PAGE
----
On this not quite so Wordless, Watery Wednesday, we would like to say Happy Holidays to all of our readers. We are taking a short break, spending the holidays with family and friends away from home. We will resume sharing our underwater photos and telling our diving stories in the New Year. Meanwhile, we hope all of our readers are enjoying the holiday season, and we wish you all a very happy, healthy, and prosperous New Year.
About the Photo: We chose this image for our holiday post because we thought it looked festive. The photo, which was taken on a night dive in the Cayman Islands, shows a stand of Pillar Coral (Dendrogyra cylindrus) with its polyps extended for feeding. Nestled cozily in the coral is a kind of Polychaete worm called the Christmas Tree worm (Spirobranchus giganteus). The worm burrows into coral, and secretes a calcareous tube in which it lives. Only its pair of feathery 'Christmas Tree' shaped crowns are visible outside its tube. The feathery tentacles on the crowns trap tiny tidbits of food, and also are used for respiration.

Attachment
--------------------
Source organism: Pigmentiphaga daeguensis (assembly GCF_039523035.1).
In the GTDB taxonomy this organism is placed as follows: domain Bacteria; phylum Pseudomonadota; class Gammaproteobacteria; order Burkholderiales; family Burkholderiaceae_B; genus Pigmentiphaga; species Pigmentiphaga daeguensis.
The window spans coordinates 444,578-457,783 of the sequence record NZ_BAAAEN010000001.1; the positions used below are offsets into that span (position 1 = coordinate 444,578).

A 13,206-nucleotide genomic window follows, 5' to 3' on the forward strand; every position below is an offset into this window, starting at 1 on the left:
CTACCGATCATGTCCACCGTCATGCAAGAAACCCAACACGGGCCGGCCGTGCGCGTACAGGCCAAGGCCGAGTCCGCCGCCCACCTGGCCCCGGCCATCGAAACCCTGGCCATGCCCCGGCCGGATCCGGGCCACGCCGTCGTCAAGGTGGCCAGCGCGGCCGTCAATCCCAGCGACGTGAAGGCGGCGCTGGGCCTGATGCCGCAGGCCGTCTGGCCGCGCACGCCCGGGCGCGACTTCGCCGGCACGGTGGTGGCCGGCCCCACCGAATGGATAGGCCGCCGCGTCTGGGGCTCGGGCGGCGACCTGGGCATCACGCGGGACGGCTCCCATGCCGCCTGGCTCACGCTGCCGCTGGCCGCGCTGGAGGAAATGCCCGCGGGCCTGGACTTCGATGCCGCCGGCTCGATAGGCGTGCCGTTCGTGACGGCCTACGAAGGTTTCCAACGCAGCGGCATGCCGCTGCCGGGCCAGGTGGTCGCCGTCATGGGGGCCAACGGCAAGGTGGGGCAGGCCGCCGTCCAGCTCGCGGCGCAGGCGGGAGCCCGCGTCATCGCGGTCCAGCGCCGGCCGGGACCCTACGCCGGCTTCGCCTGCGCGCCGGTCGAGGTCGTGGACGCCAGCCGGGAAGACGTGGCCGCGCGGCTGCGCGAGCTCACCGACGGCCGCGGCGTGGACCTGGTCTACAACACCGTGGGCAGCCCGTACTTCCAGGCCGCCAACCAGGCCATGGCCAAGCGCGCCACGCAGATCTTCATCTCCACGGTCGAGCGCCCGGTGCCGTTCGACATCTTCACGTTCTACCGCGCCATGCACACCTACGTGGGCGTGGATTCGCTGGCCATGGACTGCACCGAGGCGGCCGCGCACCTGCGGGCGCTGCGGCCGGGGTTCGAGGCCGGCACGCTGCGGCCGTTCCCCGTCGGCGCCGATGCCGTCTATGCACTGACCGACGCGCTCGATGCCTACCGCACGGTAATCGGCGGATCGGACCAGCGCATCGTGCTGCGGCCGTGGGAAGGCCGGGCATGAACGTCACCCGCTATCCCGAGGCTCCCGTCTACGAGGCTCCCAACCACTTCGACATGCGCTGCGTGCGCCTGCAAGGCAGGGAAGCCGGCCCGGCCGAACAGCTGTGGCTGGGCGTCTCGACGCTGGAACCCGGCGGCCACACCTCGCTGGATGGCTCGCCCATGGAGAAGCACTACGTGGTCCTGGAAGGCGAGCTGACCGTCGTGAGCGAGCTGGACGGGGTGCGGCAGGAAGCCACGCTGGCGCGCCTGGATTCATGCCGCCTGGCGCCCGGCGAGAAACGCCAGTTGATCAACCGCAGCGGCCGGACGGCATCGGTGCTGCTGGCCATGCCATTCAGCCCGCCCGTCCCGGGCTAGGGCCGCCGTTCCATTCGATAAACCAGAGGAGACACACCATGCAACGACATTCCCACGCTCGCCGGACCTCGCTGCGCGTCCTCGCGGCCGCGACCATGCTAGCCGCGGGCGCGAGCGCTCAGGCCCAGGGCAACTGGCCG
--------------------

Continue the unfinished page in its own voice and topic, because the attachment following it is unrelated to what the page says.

The Christmas Tree worm can retract its crowns into its tube for protection. When the crowns retract, a structure called the operculum closes snugly over the tube like a lid or a little trap door. Christmas Tree worms come in lots of colors: red, orange, yellow, blue, and white. We also have seen a version that is striped!